Smells can help you slim While this Beauty Brain is highly skeptical, there is some science backing up the product concept. Researchers at the Smell & Taste Treatment and Research Foundation have done studies showing that odors can actually help people lose Marvelous Makeup weight. If Promise lip gloss contains appetite suppressant oils and odors that help curb your appetite, it might have an effect.
Could be too tasty On the other hand, the flavor could actually stimulate your appetite and have the opposite effect! Since the company offers no clinical study, we can’t know for sure whether it works. But it’s probably worth a try. It will certainly be a good lip gloss and if it has the added benefit of helping you lose weight without taking another spinning class, how cool is that?
90 - Marvelous Makeup How Mascara Makes Lashes Look Lovely We’ve had several readers ask how mascara is made and how it works, so
here’s the sciencey scoop:
History of mascara First a quick bit of background - we know that mascaras have been around since at least 4000 BC because historical records show that Egyptians used charcoal and other minerals to darken their lashes and eyelids. In modern times, mascara first appeared in the form of a pressed cake that was applied by wetting a brush, rubbing it on the cake, and than applying it to eye lashes.
The cake consisted of a mixture of black pigments and soap chips. The next innovation in mascara involved a lotion like version of the soap cake that was packaged in a tube and squeezed onto a small brush to apply. Mascara as we know it today was created in the 1960s with the invention of a grooved brush that could apply a consistent amount. This is the basic form that’s still used today.
Common ingredients The primary ingredients in mascara are pigments - the chemicals that provide color. Because U.S. Federal regulations only allow certain colorants to be used in area of the eye, only natural colors and inorganic pigments are used.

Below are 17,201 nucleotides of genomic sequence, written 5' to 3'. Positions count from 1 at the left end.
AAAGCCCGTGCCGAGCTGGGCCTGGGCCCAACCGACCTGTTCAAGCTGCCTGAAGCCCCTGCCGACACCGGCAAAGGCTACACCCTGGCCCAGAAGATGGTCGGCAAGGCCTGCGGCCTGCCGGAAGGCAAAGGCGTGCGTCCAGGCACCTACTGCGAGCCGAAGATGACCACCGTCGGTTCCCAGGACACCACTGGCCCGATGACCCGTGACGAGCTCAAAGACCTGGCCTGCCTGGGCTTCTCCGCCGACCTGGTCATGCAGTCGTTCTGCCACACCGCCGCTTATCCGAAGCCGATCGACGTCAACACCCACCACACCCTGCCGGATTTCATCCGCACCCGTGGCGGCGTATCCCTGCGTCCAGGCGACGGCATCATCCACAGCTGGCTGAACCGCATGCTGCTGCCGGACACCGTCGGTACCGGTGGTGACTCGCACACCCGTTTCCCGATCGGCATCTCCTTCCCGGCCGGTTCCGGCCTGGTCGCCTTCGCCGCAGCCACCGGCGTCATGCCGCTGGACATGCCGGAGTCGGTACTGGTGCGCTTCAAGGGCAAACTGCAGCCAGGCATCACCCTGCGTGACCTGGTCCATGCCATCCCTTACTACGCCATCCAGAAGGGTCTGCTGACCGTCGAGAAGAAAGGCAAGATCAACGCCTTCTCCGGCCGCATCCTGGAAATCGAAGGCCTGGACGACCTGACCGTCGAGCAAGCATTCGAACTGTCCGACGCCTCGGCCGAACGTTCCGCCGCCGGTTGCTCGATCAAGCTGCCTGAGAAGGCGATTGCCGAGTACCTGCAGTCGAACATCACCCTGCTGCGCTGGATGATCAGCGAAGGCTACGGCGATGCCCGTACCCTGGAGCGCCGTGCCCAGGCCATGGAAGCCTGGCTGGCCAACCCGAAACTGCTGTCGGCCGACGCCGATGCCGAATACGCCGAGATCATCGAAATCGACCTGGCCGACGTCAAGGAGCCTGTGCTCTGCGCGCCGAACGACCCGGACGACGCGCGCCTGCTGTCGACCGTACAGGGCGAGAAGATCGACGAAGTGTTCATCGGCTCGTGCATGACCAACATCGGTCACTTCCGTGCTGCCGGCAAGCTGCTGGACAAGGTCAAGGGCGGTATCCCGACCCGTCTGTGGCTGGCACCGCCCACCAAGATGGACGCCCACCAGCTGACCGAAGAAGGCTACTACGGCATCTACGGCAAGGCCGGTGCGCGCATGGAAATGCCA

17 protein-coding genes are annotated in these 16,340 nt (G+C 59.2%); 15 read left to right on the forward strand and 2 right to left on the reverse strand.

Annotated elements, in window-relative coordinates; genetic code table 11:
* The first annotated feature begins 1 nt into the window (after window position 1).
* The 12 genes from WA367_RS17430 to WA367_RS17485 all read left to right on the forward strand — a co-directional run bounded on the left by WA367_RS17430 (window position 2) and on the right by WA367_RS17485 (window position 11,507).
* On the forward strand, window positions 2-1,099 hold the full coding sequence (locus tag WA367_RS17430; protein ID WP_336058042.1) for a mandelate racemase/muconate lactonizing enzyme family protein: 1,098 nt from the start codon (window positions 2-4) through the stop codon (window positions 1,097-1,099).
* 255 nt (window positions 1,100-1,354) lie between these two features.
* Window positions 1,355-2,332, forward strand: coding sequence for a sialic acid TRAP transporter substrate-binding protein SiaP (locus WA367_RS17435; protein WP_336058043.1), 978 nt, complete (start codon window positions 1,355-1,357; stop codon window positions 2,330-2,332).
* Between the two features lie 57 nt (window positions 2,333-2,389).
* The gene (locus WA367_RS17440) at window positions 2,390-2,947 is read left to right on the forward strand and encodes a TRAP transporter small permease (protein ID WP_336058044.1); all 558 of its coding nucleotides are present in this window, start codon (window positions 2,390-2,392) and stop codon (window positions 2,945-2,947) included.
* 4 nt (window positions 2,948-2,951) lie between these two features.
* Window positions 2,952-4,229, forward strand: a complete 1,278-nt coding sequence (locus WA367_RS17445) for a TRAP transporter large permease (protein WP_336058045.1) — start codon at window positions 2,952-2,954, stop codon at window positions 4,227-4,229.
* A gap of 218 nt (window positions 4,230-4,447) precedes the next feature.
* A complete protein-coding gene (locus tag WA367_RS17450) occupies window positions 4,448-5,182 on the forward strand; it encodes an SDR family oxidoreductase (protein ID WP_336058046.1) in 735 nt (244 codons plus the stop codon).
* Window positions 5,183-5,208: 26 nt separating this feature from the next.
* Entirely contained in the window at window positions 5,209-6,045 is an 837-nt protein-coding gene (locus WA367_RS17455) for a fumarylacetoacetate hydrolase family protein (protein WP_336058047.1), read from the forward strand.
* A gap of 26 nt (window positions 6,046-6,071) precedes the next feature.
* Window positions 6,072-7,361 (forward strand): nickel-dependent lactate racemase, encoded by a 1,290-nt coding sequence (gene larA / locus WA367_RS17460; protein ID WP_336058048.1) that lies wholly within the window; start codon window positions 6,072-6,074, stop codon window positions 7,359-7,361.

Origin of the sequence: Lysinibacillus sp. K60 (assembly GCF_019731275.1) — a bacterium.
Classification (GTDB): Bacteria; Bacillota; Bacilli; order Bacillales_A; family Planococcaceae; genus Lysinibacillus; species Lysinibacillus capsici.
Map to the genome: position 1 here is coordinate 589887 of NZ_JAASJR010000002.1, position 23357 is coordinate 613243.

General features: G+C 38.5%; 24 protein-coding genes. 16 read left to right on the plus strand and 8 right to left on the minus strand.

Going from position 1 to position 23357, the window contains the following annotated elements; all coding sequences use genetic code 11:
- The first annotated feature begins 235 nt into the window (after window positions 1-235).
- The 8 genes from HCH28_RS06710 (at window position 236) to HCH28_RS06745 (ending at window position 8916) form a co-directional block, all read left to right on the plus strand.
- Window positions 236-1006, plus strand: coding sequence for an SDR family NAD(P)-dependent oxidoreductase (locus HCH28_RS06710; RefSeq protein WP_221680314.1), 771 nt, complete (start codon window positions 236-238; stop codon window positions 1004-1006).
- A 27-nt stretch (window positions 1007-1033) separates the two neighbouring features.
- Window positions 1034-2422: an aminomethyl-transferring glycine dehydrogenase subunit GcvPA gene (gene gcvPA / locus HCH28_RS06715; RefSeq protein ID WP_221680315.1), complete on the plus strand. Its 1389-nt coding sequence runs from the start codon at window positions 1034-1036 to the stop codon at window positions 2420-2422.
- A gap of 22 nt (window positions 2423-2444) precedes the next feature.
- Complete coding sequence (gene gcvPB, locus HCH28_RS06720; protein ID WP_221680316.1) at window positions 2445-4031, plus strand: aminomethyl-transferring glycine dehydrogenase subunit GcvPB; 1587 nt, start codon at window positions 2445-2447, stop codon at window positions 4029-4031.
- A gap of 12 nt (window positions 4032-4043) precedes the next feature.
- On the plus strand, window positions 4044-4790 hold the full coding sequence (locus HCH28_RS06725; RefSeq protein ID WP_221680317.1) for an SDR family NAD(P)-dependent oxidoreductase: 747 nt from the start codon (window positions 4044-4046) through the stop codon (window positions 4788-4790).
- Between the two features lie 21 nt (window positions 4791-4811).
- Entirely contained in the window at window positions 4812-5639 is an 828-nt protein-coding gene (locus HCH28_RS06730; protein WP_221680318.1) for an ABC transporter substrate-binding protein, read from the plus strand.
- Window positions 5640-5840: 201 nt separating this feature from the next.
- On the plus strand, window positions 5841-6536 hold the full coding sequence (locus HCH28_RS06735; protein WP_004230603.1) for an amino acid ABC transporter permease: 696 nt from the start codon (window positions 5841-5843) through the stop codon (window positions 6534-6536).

Carbon black and iron oxides provide black, brown, and red colors; chemicals Ultramarine blue provide blue and green shades. Manufacturing, Mixing, and Packaging: These pigments are mixed together in a cosmetic base that is an emulsion of oils, waxes, and water. For examples of these waxy ingredients,
let’s look at an example formulation from Maybelline Great Lash:
Water, Beeswax, Ozokerite, Shellac, Glyceryl Stearate, Triethanolamine, Propylene Glycol, Stearic Acid, Sorbitan Sesquioleate, Methylparaben, QuaterniumQuaternium-22, Simethicone, Butylparaben, Iron Oxides (may contain), Titanium Dioxide (may contain), Ultramarine Blue Marvelous Makeup - 91 The Beeswax, Ozokerite, Stearic Acid, and Shellac provide the main body of the mascara and give it it’s waterproof and smudge proof properties. Glyceryl Stearate and Triethanolamine are added to make sure the mascara can be washed off. The Propylene Glycol, Sorbitan Sesquioleate, and Simethicone, added as processing agents and help control the consistency of the product while Methylparaben, Quaternium-15, Quaternium-22, and Butylparaben are preservatives that keep the mascara free of “bugs” Finally, the Iron Oxides Titanium Dioxide Ultramarine Blue are the pigments.
How mascara is made These ingredients are mixed together in large metal kettles. Typically, the waxes and emulsifiers are mixed together and melted in one vessel and the water soluble ingredients are mixed in another vessel. Once the waxes are completely melted, the pigments are added. When both portions are sufficiently heated and mixed, they are blended together to form the final product. A device known as a homogenizer is used to make sure all the pigment particles are properly dispersed. Once the mascara is finished mixing, it is transferred to a filling machine that pumps a metered amount into each glass or plastic mascara bottle. The brush or wand is inserted into the tube and a capping machine automatically twists it shut. The tubes are then packaged for shipping.
How mascara works This is really the simple part - when you stick the brush into the mascara tube and pull it out, a metering ring built into the orifice scrapes off the excess mascara so the brush has a controlled dose on it. So, when you brush your eye lashes, just the right amount gets delivered to each tiny hair fiber. The waxy nature of the mascara helps form a relatively thick coating that, due to the high wax concentration, is very water proof. That’s how a good mascara can resist smudging and bleeding. The result - your eye lashes get a nice splash of color and they look much plumper.
92 - Marvelous Makeup Is Your Lip Plumper Making You Sick?
Melanie is miserable: